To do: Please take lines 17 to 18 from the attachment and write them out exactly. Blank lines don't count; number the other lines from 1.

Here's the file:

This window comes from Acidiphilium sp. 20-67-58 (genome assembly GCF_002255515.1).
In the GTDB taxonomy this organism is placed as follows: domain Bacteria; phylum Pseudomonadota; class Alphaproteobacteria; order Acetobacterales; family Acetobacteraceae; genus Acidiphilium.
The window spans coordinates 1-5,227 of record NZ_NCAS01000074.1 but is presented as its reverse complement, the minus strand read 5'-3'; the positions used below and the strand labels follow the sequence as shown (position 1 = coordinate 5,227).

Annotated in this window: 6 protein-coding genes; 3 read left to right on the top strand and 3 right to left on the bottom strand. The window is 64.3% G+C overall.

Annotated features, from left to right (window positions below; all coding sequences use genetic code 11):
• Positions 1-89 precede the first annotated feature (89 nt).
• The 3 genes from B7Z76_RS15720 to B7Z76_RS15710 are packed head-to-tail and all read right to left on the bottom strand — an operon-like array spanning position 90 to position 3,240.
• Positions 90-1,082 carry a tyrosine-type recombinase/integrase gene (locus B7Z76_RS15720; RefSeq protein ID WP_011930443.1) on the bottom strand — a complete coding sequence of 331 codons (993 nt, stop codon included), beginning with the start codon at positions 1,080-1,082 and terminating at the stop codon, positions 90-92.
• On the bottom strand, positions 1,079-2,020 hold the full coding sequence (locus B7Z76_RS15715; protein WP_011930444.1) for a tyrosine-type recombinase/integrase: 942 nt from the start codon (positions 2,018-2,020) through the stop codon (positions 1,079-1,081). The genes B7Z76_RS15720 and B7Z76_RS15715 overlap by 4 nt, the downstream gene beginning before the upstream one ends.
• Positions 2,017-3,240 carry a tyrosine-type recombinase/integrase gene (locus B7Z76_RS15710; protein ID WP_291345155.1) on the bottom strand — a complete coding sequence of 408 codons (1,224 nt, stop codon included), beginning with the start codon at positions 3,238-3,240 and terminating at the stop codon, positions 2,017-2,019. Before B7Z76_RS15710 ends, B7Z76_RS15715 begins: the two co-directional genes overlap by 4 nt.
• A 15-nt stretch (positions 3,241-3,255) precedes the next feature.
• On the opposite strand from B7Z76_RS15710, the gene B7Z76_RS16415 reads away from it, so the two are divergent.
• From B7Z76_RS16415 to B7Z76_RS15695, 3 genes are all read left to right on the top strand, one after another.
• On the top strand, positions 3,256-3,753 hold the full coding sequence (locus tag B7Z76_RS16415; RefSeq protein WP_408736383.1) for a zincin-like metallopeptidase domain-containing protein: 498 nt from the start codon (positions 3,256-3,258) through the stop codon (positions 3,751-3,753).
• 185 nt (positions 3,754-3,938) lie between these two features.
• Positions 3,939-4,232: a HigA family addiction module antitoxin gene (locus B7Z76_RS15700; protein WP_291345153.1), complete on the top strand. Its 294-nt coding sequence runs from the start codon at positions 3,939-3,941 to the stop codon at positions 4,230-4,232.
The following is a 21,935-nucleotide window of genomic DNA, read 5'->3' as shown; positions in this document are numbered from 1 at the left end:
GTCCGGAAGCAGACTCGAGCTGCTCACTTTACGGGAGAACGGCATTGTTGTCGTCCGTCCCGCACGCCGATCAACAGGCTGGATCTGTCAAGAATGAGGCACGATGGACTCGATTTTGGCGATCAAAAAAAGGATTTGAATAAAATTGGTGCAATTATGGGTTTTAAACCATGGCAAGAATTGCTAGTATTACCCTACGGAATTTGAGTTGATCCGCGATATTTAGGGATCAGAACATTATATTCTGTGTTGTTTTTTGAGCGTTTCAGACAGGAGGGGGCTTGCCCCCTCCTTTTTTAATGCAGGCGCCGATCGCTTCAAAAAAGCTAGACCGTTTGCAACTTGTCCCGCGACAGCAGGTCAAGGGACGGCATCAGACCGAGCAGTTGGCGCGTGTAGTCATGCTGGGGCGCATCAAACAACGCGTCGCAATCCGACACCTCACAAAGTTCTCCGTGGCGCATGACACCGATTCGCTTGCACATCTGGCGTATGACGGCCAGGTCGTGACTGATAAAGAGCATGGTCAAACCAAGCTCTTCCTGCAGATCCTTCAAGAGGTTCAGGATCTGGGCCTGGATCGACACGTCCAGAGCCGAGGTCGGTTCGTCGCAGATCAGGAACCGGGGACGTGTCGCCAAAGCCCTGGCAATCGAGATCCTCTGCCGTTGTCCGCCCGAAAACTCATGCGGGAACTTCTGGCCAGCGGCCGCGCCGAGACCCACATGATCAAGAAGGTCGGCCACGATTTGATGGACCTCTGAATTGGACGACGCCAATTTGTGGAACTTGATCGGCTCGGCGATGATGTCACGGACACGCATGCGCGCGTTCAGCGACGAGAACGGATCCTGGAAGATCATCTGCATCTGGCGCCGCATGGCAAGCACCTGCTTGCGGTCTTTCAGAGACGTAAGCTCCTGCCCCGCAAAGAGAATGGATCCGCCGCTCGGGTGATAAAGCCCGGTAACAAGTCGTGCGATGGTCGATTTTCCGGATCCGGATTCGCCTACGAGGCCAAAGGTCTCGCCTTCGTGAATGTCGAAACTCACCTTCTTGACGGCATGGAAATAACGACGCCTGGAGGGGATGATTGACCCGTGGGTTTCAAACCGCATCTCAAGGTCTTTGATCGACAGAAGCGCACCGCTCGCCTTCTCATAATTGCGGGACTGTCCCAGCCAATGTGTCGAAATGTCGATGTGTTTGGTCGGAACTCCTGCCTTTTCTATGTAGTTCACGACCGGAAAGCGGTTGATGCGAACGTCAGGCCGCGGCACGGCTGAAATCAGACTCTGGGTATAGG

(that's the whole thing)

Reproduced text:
The following is a 21,935-nucleotide window of genomic DNA, read 5'->3' as shown; positions in this document are numbered from 1 at the left end:
GTCCGGAAGCAGACTCGAGCTGCTCACTTTACGGGAGAACGGCATTGTTGTCGTCCGTCCCGCACGCCGATCAACAGGCTGGATCTGTCAAGAATGAGGCACGATGGACTCGATTTTGGCGATCAAAAAAAGGATTTGAATAAAATTGGTGCAATTATGGGTTTTAAACCATGGCAAGAATTGCTAGTATTACCCTACGGAATTTGAGTTGATCCGCGATATTTAGGGATCAGAACATTATATTCTGTGTTGTTTTTTGAGCGTTTCAGACAGGAGGGGGCTTGCCCCCTCCTTTTTTAATGCAGGCGCCGATCGCTTCAAAAAAGCTAGACCGTTTGCAACTTGTCCCGCGACAGCAGGTCAAGGGACGGCATCAGACCGAGCAGTTGGCGCGTGTAGTCATGCTGGGGCGCATCAAACAACGCGTCGCAATCCGACACCTCACAAAGTTCTCCGTGGCGCATGACACCGATTCGCTTGCACATCTGGCGTATGACGGCCAGGTCGTGACTGATAAAGAGCATGGTCAAACCAAGCTCTTCCTGCAGATCCTTCAAGAGGTTCAGGATCTGGGCCTGGATCGACACGTCCAGAGCCGAGGTCGGTTCGTCGCAGATCAGGAACCGGGGACGTGTCGCCAAAGCCCTGGCAATCGAGATCCTCTGCCGTTGTCCGCCCGAAAACTCATGCGGGAACTTCTGGCCAGCGGCCGCGCCGAGACCCACATGATCAAGAAGGTCGGCCACGATTTGATGGACCTCTGAATTGGACGACGCCAATTTGTGGAACTTGATCGGCTCGGCGATGATGTCACGGACACGCATGCGCGCGTTCAGCGACGAGAACGGATCCTGGAAGATCATCTGCATCTGGCGCCGCATGGCAAGCACCTGCTTGCGGTCTTTCAGAGACGTAAGCTCCTGCCCCGCAAAGAGAATGGATCCGCCGCTCGGGTGATAAAGCCCGGTAACAAGTCGTGCGATGGTCGATTTTCCGGATCCGGATTCGCCTACGAGGCCAAAGGTCTCGCCTTCGTGAATGTCGAAACTCACCTTCTTGACGGCATGGAAATAACGACGCCTGGAGGGGATGATTGACCCGTGGGTTTCAAACCGCATCTCAAGGTCTTTGATCGACAGAAGCGCACCGCTCGCCTTCTCATAATTGCGGGACTGTCCCAGCCAATGTGTCGAAATGTCGATGTGTTTGGTCGGAACTCCTGCCTTTTCTATGTAGTTCACGACCGGAAAGCGGTTGATGCGAACGTCAGGCCGCGGCACGGCTGAAATCAGACTCTGGGTATAGG